Barcodes RFID

Can Smart Vision Disrupt Barcode Technology?

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Key Takeaways

⇨ RFID and barcodes are both used extensively for inventory management in warehouses but there are certain challenges associated with them.

⇨ Smart vision technologies, enabled by AIoT are increasingly being used in warehouse operations and may have the potential to replace barcode technology.

⇨ However, a lot of work still needs to happen to develop a smart vision enabled solution that can deliver everything that barcodes can, in the warehousing world.

In an age where effective and strategic management of supply chains has become so crucial that every hyperscaler has launched a supply chain solution on their cloud platform, what will eventually differentiate these solutions? If you look for the high-level features in these solutions, most of the features are shared across the supply chain platforms by the top three hyperscalers. So, in the current state, the differentiating aspect may not come from the solution itself but from how organizations that embrace these solutions leverage it to create differentiating capabilities. However, in the future, differentiation will come from enhanced solutions that will work in tandem with these platforms. An example is leveraging supply chain operations platforms in tandem with these planning and visibility platforms. And this is where advanced AI-enabled algorithms like deep learning algorithms can come into play. In this article, we will discuss an example of how deep learning can help transform identification and visibility processes in warehouse operations.

The genesis of this article is a research article I read on the Amazon science website. The article “How Amazon robotics is working on new ways to eliminate the need for barcodes” touches upon how smart identification technology, powered by deep learning, can help replace barcode technology. You can read the article here. If you are familiar with barcode technology, there are many aspects that you will start thinking about after reading the article, and you may argue that the technology, in its current form, will not be able to eliminate barcodes. Let us explore where the solution currently stands.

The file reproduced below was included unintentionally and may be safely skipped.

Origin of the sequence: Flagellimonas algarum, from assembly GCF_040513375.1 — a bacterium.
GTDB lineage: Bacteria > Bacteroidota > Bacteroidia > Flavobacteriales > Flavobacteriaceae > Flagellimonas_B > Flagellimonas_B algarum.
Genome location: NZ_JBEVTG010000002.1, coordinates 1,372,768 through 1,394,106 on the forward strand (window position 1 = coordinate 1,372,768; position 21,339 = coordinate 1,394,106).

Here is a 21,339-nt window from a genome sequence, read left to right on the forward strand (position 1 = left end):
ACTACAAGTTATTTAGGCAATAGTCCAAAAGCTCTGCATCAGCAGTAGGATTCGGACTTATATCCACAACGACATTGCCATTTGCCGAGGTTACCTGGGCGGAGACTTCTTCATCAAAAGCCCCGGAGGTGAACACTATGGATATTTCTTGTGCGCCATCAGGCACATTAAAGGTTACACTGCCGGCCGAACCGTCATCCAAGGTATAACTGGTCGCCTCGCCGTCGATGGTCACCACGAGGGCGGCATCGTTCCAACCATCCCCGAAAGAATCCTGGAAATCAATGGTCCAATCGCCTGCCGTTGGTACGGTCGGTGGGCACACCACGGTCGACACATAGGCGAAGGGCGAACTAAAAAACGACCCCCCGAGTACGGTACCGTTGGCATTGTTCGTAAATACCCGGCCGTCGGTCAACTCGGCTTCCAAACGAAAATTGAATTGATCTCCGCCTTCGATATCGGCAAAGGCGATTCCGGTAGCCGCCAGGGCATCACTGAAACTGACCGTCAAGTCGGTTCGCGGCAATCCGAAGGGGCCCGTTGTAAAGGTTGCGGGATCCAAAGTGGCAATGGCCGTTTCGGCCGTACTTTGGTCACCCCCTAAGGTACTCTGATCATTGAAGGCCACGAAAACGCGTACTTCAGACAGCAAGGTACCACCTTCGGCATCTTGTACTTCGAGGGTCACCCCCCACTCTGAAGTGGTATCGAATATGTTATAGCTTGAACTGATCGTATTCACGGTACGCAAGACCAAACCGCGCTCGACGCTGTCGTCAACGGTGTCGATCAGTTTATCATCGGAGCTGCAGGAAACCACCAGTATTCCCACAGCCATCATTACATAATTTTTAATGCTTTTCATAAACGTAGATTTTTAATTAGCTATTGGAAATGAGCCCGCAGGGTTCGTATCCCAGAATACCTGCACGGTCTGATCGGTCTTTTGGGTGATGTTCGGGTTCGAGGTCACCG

As identified in the article, specific challenges do exist when it comes to leveraging barcode technology in warehouses. Despite many attempts to automate the process as much as possible, barcode scanning, still in many warehouses or most warehouses, exists as a manual process. While different types of on-the-floor robotics have been leveraged and experimented with to automate the process, ranging from mobile robots to flying drones, the accuracy of these automaton attempts is unsatisfactory.

The article on the Amazon science website proposes leveraging smart identification or deep learning to develop a process, which they have labeled as “MMID(multi-modal identification), to replace barcodes. In simple terms, To understand how it works, you can imagine a camera placed above a conveyor belt scanning items on the belt or scanning items in a tote and identifying them. Multiple warehouses across the Amazon fulfillment network are experimenting with this technology.